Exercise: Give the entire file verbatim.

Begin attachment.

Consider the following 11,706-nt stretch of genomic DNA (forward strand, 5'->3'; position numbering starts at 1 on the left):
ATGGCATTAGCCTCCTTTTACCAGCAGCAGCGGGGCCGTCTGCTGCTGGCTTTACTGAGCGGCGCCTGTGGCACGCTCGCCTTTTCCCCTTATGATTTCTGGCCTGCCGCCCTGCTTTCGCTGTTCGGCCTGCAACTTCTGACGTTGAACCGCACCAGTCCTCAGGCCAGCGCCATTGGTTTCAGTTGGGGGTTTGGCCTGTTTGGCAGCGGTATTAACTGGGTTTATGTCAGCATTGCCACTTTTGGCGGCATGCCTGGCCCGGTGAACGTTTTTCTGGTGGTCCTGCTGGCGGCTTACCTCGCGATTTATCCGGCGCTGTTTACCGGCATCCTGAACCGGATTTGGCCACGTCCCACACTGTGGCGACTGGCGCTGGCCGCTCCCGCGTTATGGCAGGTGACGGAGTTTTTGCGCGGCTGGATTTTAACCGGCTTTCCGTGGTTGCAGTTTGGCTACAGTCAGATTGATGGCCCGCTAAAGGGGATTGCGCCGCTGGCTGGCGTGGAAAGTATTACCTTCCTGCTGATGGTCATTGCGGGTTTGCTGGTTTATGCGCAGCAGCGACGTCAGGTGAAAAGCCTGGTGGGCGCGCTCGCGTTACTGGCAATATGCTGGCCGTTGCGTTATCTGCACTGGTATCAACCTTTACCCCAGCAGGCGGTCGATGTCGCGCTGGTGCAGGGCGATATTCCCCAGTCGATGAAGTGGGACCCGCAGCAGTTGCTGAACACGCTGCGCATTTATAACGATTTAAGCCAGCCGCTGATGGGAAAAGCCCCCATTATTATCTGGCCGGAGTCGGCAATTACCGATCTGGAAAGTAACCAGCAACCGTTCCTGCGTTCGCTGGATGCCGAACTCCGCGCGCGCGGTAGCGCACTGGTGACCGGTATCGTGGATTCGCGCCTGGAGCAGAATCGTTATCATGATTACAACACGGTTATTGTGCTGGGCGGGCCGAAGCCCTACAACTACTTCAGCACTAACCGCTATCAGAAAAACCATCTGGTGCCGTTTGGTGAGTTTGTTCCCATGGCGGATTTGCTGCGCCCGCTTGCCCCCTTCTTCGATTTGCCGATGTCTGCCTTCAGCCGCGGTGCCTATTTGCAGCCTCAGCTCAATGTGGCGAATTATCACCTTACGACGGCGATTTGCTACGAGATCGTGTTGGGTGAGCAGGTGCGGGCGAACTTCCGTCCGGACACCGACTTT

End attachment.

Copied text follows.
Consider the following 11,706-nt stretch of genomic DNA (forward strand, 5'->3'; position numbering starts at 1 on the left):
ATGGCATTAGCCTCCTTTTACCAGCAGCAGCGGGGCCGTCTGCTGCTGGCTTTACTGAGCGGCGCCTGTGGCACGCTCGCCTTTTCCCCTTATGATTTCTGGCCTGCCGCCCTGCTTTCGCTGTTCGGCCTGCAACTTCTGACGTTGAACCGCACCAGTCCTCAGGCCAGCGCCATTGGTTTCAGTTGGGGGTTTGGCCTGTTTGGCAGCGGTATTAACTGGGTTTATGTCAGCATTGCCACTTTTGGCGGCATGCCTGGCCCGGTGAACGTTTTTCTGGTGGTCCTGCTGGCGGCTTACCTCGCGATTTATCCGGCGCTGTTTACCGGCATCCTGAACCGGATTTGGCCACGTCCCACACTGTGGCGACTGGCGCTGGCCGCTCCCGCGTTATGGCAGGTGACGGAGTTTTTGCGCGGCTGGATTTTAACCGGCTTTCCGTGGTTGCAGTTTGGCTACAGTCAGATTGATGGCCCGCTAAAGGGGATTGCGCCGCTGGCTGGCGTGGAAAGTATTACCTTCCTGCTGATGGTCATTGCGGGTTTGCTGGTTTATGCGCAGCAGCGACGTCAGGTGAAAAGCCTGGTGGGCGCGCTCGCGTTACTGGCAATATGCTGGCCGTTGCGTTATCTGCACTGGTATCAACCTTTACCCCAGCAGGCGGTCGATGTCGCGCTGGTGCAGGGCGATATTCCCCAGTCGATGAAGTGGGACCCGCAGCAGTTGCTGAACACGCTGCGCATTTATAACGATTTAAGCCAGCCGCTGATGGGAAAAGCCCCCATTATTATCTGGCCGGAGTCGGCAATTACCGATCTGGAAAGTAACCAGCAACCGTTCCTGCGTTCGCTGGATGCCGAACTCCGCGCGCGCGGTAGCGCACTGGTGACCGGTATCGTGGATTCGCGCCTGGAGCAGAATCGTTATCATGATTACAACACGGTTATTGTGCTGGGCGGGCCGAAGCCCTACAACTACTTCAGCACTAACCGCTATCAGAAAAACCATCTGGTGCCGTTTGGTGAGTTTGTTCCCATGGCGGATTTGCTGCGCCCGCTTGCCCCCTTCTTCGATTTGCCGATGTCTGCCTTCAGCCGCGGTGCCTATTTGCAGCCTCAGCTCAATGTGGCGAATTATCACCTTACGACGGCGATTTGCTACGAGATCGTGTTGGGTGAGCAGGTGCGGGCGAACTTCCGTCCGGACACCGACTTT